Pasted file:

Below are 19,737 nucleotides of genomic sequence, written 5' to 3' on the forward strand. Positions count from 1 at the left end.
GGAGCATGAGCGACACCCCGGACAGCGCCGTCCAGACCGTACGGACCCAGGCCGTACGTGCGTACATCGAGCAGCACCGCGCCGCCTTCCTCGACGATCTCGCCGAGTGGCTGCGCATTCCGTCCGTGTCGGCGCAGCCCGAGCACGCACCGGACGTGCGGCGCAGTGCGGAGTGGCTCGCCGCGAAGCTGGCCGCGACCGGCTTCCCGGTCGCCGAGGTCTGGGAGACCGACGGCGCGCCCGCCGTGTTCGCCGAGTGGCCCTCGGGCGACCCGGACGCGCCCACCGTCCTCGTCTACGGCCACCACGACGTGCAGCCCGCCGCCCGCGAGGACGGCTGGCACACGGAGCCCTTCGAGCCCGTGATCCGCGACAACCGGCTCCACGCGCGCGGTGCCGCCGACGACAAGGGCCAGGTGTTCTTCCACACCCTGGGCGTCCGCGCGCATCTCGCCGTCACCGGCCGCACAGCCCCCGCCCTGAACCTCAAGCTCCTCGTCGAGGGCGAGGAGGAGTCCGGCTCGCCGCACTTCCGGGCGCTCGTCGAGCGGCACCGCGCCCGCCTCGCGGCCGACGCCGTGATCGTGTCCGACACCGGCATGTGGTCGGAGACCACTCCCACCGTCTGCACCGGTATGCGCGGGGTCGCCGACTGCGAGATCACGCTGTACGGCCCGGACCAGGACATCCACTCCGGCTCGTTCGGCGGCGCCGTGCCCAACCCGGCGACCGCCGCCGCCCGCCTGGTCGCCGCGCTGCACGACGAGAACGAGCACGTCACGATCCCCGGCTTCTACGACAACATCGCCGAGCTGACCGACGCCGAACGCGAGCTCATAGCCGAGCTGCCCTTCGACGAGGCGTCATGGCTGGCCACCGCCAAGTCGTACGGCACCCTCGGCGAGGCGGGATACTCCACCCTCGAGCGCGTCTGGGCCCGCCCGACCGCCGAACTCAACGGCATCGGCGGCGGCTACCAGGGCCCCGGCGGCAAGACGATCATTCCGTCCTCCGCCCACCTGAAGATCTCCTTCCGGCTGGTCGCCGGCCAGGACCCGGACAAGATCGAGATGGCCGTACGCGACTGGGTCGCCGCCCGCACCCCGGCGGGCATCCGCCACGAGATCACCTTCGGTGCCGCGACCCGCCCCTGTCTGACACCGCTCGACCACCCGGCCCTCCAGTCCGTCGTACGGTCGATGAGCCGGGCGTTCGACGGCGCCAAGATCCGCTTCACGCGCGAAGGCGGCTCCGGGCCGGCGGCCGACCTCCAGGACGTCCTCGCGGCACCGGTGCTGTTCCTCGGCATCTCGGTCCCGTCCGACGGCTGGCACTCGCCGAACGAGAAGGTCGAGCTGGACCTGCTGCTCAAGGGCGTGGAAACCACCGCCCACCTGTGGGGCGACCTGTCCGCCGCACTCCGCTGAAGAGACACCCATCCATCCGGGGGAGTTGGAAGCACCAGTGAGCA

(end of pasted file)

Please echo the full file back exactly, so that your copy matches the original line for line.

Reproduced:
Below are 19,737 nucleotides of genomic sequence, written 5' to 3' on the forward strand. Positions count from 1 at the left end.
GGAGCATGAGCGACACCCCGGACAGCGCCGTCCAGACCGTACGGACCCAGGCCGTACGTGCGTACATCGAGCAGCACCGCGCCGCCTTCCTCGACGATCTCGCCGAGTGGCTGCGCATTCCGTCCGTGTCGGCGCAGCCCGAGCACGCACCGGACGTGCGGCGCAGTGCGGAGTGGCTCGCCGCGAAGCTGGCCGCGACCGGCTTCCCGGTCGCCGAGGTCTGGGAGACCGACGGCGCGCCCGCCGTGTTCGCCGAGTGGCCCTCGGGCGACCCGGACGCGCCCACCGTCCTCGTCTACGGCCACCACGACGTGCAGCCCGCCGCCCGCGAGGACGGCTGGCACACGGAGCCCTTCGAGCCCGTGATCCGCGACAACCGGCTCCACGCGCGCGGTGCCGCCGACGACAAGGGCCAGGTGTTCTTCCACACCCTGGGCGTCCGCGCGCATCTCGCCGTCACCGGCCGCACAGCCCCCGCCCTGAACCTCAAGCTCCTCGTCGAGGGCGAGGAGGAGTCCGGCTCGCCGCACTTCCGGGCGCTCGTCGAGCGGCACCGCGCCCGCCTCGCGGCCGACGCCGTGATCGTGTCCGACACCGGCATGTGGTCGGAGACCACTCCCACCGTCTGCACCGGTATGCGCGGGGTCGCCGACTGCGAGATCACGCTGTACGGCCCGGACCAGGACATCCACTCCGGCTCGTTCGGCGGCGCCGTGCCCAACCCGGCGACCGCCGCCGCCCGCCTGGTCGCCGCGCTGCACGACGAGAACGAGCACGTCACGATCCCCGGCTTCTACGACAACATCGCCGAGCTGACCGACGCCGAACGCGAGCTCATAGCCGAGCTGCCCTTCGACGAGGCGTCATGGCTGGCCACCGCCAAGTCGTACGGCACCCTCGGCGAGGCGGGATACTCCACCCTCGAGCGCGTCTGGGCCCGCCCGACCGCCGAACTCAACGGCATCGGCGGCGGCTACCAGGGCCCCGGCGGCAAGACGATCATTCCGTCCTCCGCCCACCTGAAGATCTCCTTCCGGCTGGTCGCCGGCCAGGACCCGGACAAGATCGAGATGGCCGTACGCGACTGGGTCGCCGCCCGCACCCCGGCGGGCATCCGCCACGAGATCACCTTCGGTGCCGCGACCCGCCCCTGTCTGACACCGCTCGACCACCCGGCCCTCCAGTCCGTCGTACGGTCGATGAGCCGGGCGTTCGACGGCGCCAAGATCCGCTTCACGCGCGAAGGCGGCTCCGGGCCGGCGGCCGACCTCCAGGACGTCCTCGCGGCACCGGTGCTGTTCCTCGGCATCTCGGTCCCGTCCGACGGCTGGCACTCGCCGAACGAGAAGGTCGAGCTGGACCTGCTGCTCAAGGGCGTGGAAACCACCGCCCACCTGTGGGGCGACCTGTCCGCCGCACTCCGCTGAAGAGACACCCATCCATCCGGGGGAGTTGGAAGCACCAGTGAGCA